Skin Debates

Imagine that you are a dermatology nurse practitioner. Imagine you have spent the past 12 years of your career working at keeping people healthy. You are married to a police officer whose health knowledge goes as far as knowing the difference between tylenol and aspirin, if that. You have a beautiful little baby girl. One day you are about to take the family to the park and of course, you are applying sunscreen on your daughter. Your husband notices that you are using a spray sunscreen on your daughter and angrily states “Haven’t you heard you can’t use that on kids, guess you’re just going to give our daughter asthma?”. Really? Wouldn’t you think you would be the skin expert? Well obviously this is me. And this was the moment when I realized that if my own husband believes what he heard on television over his skin expert wife then obviously the whole world is thinking the same thing.

Side effects. Every medication has them. Side effects are risks we take when we use a medication. have recently read a lot of articles becoming popular in social media about the dangers of spray sunscreen, too little sunexposure being detrimental to your health, the dangers of benzoyl peroxide and the lists goes on. So how do you decide who has the best advice? Do you still take a tylenol even though it could cause damage to your kidney? Do you eat gluten even though it has been linked to joint pain and bowel diseases? How do you know if the benefit of something is greater than the risk? How to you know which risks are more likely to occur?  I don’t know what the right answer is but here are some of the things that I consider to help me decide what risks to take in the world of skin health care.

1. How likely is the risk to occur? For example, the spray sunscreen. We don’t know what happens when you inhale spray sunscreen so until the FDA has that figured out they just said don’t use/inhale it. In my opinion if I spray it on my legs or my daughters back we probably won’t inhale it. Therefore making the inhalation risk unlikely to occur.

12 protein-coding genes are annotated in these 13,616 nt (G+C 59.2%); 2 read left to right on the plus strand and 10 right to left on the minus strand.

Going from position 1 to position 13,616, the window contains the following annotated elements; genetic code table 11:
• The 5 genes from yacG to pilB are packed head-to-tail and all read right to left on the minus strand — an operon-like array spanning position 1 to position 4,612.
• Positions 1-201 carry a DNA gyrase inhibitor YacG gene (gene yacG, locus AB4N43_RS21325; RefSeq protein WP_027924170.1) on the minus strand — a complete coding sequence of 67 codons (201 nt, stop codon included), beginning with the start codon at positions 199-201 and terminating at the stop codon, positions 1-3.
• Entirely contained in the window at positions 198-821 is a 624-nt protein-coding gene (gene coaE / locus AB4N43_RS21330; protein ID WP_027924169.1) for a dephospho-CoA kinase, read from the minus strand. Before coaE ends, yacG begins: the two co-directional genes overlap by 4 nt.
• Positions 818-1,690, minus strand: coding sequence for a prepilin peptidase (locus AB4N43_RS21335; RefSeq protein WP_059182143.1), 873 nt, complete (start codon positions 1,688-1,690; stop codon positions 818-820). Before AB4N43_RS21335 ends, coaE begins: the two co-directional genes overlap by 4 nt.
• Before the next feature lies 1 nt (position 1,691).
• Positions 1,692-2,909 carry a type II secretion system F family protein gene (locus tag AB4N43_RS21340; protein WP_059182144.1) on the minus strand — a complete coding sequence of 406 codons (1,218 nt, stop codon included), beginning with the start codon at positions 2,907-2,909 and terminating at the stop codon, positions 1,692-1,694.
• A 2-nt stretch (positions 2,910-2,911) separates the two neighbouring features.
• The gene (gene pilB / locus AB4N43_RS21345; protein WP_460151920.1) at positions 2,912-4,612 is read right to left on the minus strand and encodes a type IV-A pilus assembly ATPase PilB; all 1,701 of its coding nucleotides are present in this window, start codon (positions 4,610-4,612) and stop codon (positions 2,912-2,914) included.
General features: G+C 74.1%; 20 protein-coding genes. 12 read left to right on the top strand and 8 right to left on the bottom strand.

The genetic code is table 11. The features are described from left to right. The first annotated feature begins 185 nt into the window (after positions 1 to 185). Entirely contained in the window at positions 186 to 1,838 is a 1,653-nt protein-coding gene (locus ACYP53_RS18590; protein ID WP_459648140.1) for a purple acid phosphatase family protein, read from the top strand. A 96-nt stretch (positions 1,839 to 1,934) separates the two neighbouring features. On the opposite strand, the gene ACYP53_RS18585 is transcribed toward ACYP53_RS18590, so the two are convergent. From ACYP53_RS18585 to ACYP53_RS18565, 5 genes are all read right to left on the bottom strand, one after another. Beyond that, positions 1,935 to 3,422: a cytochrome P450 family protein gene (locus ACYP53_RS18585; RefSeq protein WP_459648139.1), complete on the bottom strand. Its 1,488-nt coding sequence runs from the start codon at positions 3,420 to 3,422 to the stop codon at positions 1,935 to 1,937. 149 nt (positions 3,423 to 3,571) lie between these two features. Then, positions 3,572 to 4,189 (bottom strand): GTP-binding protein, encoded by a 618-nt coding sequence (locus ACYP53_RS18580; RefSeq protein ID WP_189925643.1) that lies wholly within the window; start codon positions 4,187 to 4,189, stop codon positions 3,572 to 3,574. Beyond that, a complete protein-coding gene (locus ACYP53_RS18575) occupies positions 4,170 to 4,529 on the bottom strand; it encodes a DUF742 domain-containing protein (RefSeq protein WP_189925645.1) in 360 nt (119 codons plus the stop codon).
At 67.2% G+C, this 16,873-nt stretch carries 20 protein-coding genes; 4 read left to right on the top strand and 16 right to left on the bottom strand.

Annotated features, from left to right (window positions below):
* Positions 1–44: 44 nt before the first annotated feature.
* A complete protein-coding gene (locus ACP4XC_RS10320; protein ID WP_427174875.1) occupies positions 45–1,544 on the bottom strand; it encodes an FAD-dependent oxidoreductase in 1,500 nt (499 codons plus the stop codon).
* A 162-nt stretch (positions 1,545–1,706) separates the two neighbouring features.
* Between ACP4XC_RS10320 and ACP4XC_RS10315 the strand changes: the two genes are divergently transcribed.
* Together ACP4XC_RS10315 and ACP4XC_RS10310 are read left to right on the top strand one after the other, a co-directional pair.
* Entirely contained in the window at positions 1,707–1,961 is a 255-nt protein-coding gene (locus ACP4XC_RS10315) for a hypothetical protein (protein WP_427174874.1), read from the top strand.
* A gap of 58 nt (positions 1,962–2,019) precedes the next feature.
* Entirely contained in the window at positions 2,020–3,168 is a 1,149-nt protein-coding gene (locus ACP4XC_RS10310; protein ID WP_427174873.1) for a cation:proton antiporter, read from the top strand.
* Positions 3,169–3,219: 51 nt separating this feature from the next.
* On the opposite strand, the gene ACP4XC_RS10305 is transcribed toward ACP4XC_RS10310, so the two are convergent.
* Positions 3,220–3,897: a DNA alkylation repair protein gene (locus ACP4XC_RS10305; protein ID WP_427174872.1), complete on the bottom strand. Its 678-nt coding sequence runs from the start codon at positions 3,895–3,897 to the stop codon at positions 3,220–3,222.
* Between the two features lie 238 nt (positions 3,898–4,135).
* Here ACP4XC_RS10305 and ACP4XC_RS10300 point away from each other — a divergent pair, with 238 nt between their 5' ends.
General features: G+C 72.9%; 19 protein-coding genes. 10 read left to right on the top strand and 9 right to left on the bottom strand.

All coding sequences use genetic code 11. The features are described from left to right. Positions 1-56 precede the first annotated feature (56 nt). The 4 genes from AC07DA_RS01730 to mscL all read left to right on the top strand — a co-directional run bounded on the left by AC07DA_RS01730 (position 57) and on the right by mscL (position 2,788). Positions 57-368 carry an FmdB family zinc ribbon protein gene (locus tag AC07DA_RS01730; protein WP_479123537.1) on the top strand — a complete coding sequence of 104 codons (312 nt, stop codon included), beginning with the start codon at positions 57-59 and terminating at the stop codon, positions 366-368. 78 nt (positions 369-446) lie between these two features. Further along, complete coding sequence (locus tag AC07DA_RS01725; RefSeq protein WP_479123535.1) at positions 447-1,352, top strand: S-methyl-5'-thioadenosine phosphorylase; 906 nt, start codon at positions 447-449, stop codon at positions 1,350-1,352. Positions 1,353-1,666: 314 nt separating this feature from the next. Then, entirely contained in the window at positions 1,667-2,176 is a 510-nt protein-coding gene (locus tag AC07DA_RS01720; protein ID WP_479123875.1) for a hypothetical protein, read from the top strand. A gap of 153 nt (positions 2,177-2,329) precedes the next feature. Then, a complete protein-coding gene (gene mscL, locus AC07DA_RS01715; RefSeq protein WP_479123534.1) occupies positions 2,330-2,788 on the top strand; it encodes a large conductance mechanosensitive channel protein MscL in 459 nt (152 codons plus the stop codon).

2. How serious is the risk? When a child stands behind a running car do adults yell out “get that kid she is going to inhale exhaust and get asthma!”? No, we yell “get that kid before she gets run over by a car backing up!”. I use that analogy with sunscreen. It’s more important to me that my little girl doesn’t age her skin prematurely and get skin cancer (get hit by the car) than if she inhales a little sunscreen (smells exhaust). But that’s just me.

3. Does the benefit outweigh the risk? My child is a wild woman. To hold her down and rub sunscreen all over her is a serious task. It’s like mud wrestling with sunscreen instead of mud. We are both worn out and sunscreen is EVERYWHERE by the time we are done. So for her, I choose a combination of spray sunscreen to her extremities and back where she is less likely to inhale it and then powder sunscreen everywhere else. I take the “inhalation of spray sunscreen risk” because the benefit of ease of application is more important to me.

4. Majority rules. So one Swedish study comes out talking about women who sunbathe having a lower mortality rate than woman who avoid sunbathing and all of the sudden everyone wants to get a tan? No. It’s one article, with lots of factors to be examined closer. There are hundreds, likely thousands of research papers done showing that sun exposure is linked to premature aging and skin cancer. Obviously, I gotta go with the majority.

5. I like the motto “everything is okay in moderation”. Even dermatologist prescribe a little UV light sometimes. We use UV light treatments to help people that suffer from psoriasis, occult pruritus, vitiligo and more. Sometimes you just have to realize some things are good for you and bad for you, simultaneously.

If you ever want to talk more about sun protection, side effects of medication or anything else skin you know you can just come by the clinic and see me! I just love giving my opinion! Thank you for trusting me and the Johnson Dermatology team with your skin.

In the words of Rowan Nath, “Don’t just dance, move the world!”

Hugs, Nina


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